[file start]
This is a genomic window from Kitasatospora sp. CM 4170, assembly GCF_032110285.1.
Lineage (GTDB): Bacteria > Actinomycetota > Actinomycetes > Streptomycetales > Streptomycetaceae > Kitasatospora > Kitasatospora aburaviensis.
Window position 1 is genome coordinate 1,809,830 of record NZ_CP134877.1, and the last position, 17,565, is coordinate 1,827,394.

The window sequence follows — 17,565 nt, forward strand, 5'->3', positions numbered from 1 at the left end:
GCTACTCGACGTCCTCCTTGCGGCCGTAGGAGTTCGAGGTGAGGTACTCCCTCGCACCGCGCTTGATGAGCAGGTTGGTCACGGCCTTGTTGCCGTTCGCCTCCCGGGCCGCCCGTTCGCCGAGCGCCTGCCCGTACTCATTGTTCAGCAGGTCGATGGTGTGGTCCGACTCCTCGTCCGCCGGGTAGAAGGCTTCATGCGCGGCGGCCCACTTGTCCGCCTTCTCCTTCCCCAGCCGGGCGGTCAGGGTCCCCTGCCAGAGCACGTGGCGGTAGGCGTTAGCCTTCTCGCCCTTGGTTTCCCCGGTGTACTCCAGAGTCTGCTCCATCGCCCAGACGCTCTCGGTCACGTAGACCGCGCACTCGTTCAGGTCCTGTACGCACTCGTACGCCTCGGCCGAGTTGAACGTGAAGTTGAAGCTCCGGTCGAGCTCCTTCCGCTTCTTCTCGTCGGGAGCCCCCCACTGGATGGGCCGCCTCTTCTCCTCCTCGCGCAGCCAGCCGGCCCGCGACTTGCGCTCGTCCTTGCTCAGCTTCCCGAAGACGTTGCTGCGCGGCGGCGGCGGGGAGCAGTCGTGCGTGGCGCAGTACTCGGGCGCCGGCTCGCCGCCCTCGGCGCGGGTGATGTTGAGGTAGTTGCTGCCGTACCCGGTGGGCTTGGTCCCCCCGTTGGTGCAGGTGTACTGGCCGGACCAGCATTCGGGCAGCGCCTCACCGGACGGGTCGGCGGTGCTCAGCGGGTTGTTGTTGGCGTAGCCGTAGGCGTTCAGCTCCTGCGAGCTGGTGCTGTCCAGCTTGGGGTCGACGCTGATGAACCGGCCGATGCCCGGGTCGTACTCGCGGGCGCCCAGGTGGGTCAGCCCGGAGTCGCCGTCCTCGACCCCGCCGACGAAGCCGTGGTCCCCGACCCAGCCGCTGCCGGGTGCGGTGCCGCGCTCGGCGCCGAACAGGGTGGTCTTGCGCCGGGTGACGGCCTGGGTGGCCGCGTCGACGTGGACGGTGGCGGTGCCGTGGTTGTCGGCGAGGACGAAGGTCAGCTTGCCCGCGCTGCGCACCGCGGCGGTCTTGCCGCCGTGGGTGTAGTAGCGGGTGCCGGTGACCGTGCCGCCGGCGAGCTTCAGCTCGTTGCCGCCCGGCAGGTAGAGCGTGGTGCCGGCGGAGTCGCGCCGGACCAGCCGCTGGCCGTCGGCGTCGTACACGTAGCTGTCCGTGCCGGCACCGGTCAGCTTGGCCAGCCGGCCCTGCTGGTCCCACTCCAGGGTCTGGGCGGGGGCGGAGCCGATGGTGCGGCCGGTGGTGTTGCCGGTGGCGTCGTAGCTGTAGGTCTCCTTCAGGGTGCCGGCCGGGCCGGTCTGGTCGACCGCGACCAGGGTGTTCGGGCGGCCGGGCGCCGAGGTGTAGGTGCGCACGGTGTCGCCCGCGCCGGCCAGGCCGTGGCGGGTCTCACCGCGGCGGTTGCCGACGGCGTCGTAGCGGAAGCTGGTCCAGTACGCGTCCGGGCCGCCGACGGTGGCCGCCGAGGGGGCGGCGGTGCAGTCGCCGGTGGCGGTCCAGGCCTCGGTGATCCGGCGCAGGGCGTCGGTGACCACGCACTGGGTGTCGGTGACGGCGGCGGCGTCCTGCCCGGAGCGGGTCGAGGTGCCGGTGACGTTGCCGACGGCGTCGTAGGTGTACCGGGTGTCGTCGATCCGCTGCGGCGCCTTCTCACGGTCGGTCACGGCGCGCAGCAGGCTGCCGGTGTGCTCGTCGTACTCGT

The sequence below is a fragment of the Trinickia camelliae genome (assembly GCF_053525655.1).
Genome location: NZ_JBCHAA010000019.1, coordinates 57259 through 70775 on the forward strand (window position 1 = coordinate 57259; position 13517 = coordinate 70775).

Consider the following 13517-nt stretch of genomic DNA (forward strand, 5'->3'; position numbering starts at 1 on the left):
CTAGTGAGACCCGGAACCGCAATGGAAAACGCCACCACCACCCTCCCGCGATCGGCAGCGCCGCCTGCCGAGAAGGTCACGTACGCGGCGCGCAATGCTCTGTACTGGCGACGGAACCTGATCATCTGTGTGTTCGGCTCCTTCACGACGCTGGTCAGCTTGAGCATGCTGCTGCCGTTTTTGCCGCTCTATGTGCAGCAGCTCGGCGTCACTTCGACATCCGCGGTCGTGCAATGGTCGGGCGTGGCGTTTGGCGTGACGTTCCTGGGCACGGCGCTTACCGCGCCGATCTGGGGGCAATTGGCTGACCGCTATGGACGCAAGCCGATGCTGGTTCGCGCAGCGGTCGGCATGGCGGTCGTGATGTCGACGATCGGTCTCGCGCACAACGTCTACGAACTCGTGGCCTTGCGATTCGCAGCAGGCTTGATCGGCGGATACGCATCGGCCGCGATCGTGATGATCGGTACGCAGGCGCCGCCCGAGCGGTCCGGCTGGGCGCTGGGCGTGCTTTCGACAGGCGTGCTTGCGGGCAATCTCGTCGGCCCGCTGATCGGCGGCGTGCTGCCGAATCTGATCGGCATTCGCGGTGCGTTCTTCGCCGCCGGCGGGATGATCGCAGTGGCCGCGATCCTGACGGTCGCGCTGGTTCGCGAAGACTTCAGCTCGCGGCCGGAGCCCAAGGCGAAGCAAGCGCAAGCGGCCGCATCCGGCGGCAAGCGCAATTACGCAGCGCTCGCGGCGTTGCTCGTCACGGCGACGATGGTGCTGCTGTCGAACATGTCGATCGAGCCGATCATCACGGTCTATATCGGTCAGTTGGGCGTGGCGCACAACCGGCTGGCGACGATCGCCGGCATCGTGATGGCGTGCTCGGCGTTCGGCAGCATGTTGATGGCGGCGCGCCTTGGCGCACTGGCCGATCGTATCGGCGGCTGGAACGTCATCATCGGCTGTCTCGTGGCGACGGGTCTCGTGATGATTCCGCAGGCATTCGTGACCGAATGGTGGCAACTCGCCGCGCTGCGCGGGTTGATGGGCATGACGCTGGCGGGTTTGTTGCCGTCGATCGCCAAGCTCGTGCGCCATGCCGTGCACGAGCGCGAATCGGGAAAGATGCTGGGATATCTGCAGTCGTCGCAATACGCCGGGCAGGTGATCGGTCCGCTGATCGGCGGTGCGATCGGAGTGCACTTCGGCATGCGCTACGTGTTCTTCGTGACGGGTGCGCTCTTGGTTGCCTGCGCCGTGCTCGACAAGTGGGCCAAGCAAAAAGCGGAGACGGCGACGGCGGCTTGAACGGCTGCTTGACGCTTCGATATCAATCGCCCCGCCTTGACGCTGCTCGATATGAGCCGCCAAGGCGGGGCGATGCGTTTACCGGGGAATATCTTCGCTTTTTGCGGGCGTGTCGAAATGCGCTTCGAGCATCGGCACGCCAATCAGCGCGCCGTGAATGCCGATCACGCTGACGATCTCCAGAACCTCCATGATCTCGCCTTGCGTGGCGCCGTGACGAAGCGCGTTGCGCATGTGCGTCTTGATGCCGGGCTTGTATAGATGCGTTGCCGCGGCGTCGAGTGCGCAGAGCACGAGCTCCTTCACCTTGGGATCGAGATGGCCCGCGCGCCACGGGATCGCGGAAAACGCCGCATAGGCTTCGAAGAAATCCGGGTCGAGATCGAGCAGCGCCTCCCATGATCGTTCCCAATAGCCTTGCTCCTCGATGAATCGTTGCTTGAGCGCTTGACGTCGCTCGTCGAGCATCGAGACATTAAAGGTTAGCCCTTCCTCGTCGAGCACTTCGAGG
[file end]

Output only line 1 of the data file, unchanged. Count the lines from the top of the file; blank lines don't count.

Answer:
This is a genomic window from Kitasatospora sp. CM 4170, assembly GCF_032110285.1.